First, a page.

Editor’s Note: Have you not signed up for your FREE Frontstretch Newsletter in 2013? If you haven’t heard, it’s a daily edition we put out Monday through Friday with NASCAR news, commentary, interviews, and information you can’t find anywhere else on the site. Every Thursday, Vito Pugliese gives his opinion and commentary on everything racing exclusive to the Newsletter; like what you read? Then be sure to sign up with the link at the bottom of this column…
Much has been made of Joey Logano’s actions at Auto Club Speedway this past Sunday. From his “take no prisoners” dive into Turn Three on the final lap, to going Ivan Drago with his “that’s what he gets” blast after Denny Hamlin went careening into the inside wall – and out of the Series for the next six weeks, Sliced Bread has sliced right into the center of NASCAR attention. Granted, Logano didn’t know the extent of Hamlin’s injuries. However, as of Wednesday afternoon he had yet to reach out to Hamlin to discuss the incident – or wish him well. That changed Wednesday afternoon, finally although Hamlin said that while Logano had reached out to him, and they had exchanged texts, things “didn’t go well. It was unproductive.”
We all know the knock on Joey thus far; he hasn’t lived up to the hype ever since Joe Gibbs Racing snatched him out from under Roush’s nose, being glossed “Sliced Bread” due to the hoopla surrounding him. He’s fought an uphill battle, having to replace a quasi-legend in Tony Stewart, taking over the reins of a driver and team what won two titles prior to his arrival. Home Depot even built an ad campaign around the transition in 2008, heightening the pressure that never did seem to pop while he was there.
Logano’s won two races – albeit a rain-delayed one at New Hampshire, in 2009, and last year at Pocono, moving former mentor Mark Martin out of the way during the final laps, but has ruffled his share of feathers along the way. Greg Biffle, Kevin Harvick, Ryan Newman, Denny Hamlin, and now Tony Stewart have all had their run-ins with the driver, with the last two weeks those conflicts extending to scuffles with crewmen. Sure, he has been an easy target: a young kid, not particularly physically imposing or intimidating (besides threatening to punch Kevin Harvick in the nose over the radio, or poking Ryan Newman), and now the latest barb is a “rich kid” smack. Tony Stewart referred to him as a rich kid who never had to work for anything, while Kurt Busch’s girlfriend hit him with #TrustFundRacer hash tag on Twitter.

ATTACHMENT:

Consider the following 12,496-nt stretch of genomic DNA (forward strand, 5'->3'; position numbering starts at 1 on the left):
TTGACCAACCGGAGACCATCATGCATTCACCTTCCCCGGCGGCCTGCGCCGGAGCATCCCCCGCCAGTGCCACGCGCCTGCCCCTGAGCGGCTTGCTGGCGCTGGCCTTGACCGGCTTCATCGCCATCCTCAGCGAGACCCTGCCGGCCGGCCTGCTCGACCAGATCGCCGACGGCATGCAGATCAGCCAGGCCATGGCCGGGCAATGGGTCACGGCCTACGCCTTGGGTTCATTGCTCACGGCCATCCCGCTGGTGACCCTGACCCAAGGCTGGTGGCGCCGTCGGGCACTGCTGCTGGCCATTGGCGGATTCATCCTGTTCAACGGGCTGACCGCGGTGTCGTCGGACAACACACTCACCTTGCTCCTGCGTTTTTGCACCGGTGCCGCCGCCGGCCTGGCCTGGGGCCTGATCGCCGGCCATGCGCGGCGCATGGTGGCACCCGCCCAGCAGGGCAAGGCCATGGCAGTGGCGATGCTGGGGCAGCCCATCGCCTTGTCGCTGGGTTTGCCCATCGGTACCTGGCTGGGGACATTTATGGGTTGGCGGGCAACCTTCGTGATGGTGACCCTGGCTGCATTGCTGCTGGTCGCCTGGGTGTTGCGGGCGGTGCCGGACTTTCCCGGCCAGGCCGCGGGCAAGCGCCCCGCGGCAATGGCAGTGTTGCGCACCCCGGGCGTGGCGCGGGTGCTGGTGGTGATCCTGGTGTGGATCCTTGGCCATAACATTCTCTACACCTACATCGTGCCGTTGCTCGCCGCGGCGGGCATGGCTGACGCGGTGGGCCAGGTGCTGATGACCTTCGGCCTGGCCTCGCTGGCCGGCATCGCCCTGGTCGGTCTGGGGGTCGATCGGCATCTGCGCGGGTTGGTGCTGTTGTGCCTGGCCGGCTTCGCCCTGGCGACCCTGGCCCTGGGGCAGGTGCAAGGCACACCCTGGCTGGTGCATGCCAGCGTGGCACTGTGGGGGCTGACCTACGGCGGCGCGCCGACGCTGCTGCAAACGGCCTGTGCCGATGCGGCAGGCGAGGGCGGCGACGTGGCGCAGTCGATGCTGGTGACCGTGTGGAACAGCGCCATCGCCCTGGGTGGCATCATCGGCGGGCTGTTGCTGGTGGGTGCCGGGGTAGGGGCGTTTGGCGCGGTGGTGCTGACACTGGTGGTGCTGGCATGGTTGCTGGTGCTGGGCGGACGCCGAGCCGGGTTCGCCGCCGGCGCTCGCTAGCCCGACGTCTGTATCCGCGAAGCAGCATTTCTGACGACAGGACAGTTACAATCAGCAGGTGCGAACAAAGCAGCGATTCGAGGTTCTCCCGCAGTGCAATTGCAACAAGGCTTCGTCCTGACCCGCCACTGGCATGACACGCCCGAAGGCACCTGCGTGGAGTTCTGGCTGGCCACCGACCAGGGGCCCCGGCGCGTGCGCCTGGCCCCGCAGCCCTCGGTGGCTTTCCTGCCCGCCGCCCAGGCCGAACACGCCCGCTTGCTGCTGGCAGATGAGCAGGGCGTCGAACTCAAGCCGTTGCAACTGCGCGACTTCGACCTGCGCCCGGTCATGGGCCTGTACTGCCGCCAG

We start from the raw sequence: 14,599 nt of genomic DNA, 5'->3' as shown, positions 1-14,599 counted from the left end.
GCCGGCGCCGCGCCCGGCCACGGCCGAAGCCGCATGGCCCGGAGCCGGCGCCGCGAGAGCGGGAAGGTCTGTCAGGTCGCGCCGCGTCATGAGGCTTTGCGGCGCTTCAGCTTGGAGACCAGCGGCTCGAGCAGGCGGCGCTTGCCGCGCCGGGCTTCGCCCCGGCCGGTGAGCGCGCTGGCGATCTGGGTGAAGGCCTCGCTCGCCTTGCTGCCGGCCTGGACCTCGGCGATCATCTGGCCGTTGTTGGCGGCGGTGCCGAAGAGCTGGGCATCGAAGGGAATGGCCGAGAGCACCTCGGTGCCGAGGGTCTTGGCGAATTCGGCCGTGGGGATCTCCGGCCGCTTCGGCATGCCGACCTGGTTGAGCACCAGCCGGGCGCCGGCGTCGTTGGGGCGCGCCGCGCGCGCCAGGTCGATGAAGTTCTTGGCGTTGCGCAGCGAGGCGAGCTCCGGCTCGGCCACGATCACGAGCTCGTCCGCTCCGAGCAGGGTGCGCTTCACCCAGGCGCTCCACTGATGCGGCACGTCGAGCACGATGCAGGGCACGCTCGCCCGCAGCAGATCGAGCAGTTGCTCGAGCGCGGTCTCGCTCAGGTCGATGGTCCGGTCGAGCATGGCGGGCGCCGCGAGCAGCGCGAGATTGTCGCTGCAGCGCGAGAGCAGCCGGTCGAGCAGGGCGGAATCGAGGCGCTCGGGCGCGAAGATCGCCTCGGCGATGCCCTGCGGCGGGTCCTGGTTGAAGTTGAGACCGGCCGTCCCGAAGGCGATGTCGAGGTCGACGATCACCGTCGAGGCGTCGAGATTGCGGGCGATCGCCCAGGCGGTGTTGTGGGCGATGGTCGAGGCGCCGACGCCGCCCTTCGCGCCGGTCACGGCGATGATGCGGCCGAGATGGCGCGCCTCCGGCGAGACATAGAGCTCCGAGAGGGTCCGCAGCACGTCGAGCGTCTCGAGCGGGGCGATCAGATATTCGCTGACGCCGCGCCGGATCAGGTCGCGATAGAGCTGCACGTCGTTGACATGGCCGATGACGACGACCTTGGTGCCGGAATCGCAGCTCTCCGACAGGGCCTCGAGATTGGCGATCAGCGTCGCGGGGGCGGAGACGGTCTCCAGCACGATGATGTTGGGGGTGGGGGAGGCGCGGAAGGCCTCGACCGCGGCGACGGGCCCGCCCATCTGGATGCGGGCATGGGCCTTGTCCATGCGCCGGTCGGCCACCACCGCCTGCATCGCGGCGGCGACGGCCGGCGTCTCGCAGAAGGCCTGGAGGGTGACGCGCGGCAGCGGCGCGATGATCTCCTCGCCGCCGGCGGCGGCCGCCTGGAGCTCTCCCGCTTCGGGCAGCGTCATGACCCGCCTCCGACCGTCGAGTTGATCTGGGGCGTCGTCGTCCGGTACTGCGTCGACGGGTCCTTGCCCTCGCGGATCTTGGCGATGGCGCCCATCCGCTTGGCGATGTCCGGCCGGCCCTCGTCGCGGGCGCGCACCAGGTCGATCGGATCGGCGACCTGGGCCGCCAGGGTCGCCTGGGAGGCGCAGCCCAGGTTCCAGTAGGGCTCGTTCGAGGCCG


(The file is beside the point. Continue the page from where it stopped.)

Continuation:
So Logano is at a bit of a crossroads. He’s five races in with a new team, and Roger Penske’s operation has always been the definition of professionalism; these guys don’t even wear jeans the morning before the race. It’s slacks, dress shoes, and a sponsor shirt with a button-down collar. Over the course of the last couple of years, the Captain has had to deal with Kurt’s craziness, A.J.’s Adderall, and now Joey turning into a stone cold killa. So considering the circumstances, it might be time for Logano to drop the “tough guy” act and exercise some humility. He’s teetering on the brink of success in the No. 22 car, showing speed and consistency without the frustrations of living up to the history of the No. 20 car when he was 18 years old. Just because you were wronged at Bristol and were going for the win in California doesn’t mean things are going to be all right.
The last two weeks have seen him getting into fights on pit road, which sponsors aren’t going to like – particularly Shell, who for the last five years with Harvick, Allmendinger, and now Logano have seen themselves aligned with drivers cussing out their teams, other drivers, fighting people, or suspended for failed drug tests. In a way, he’s following in the footsteps of Brad Keselowski – who is about the furthest thing from a TrustFundRacer or rich kid that you could think of. But Keselowski knew how to balance it all, piling success on top of these situations and now is the time to mentor his teammate to do the same.
Logano also reminds me of another driver of a yellow car who got off to a bit of a rocky start himself: Ernie Irvan. Discovered by Dale Earnhardt, Irvan won early in his career once he got aligned with Morgan-McClure racing and the iconic No. 4 Kodak machine. In 1991, Irvan was involved in a number of incidents and run-ins with drivers, becoming a bit polarizing with fans and competitors alike. The kicker came during a midsummer wreck at Pocono, where contact wiped out half the field just several months after a Talladega incident knocked Kyle Petty out for an extended period of time with a leg injury. Finally, before the start of the August race at Talladega, Ernie chose to address the drivers during a pre-race meeting apologizing for his actions and asked for the respect back of his peers. Things weren’t perfect, after that, but over time he grew to be one of the better, more likable wheelmen inside the garage.
Will we be seeing the same from Logano sometime soon? Now, I’m not suggesting that Joey has to kow-tow to people he’s had run-ins with, but it might not hurt to dial down the rhetoric a tick, show some genuine concern for somebody who suffered a broken back that you go to work with 36 weeks a year, and not be so concerned with trying to be a hard ass at every opportunity in an effort to demand respect.
And as far as his beef with Tony is concerned? Just buy him a few hot dogs next weekend at Martinsville and he should be fine.
Connect with Vito!
Contact Vito Pugliese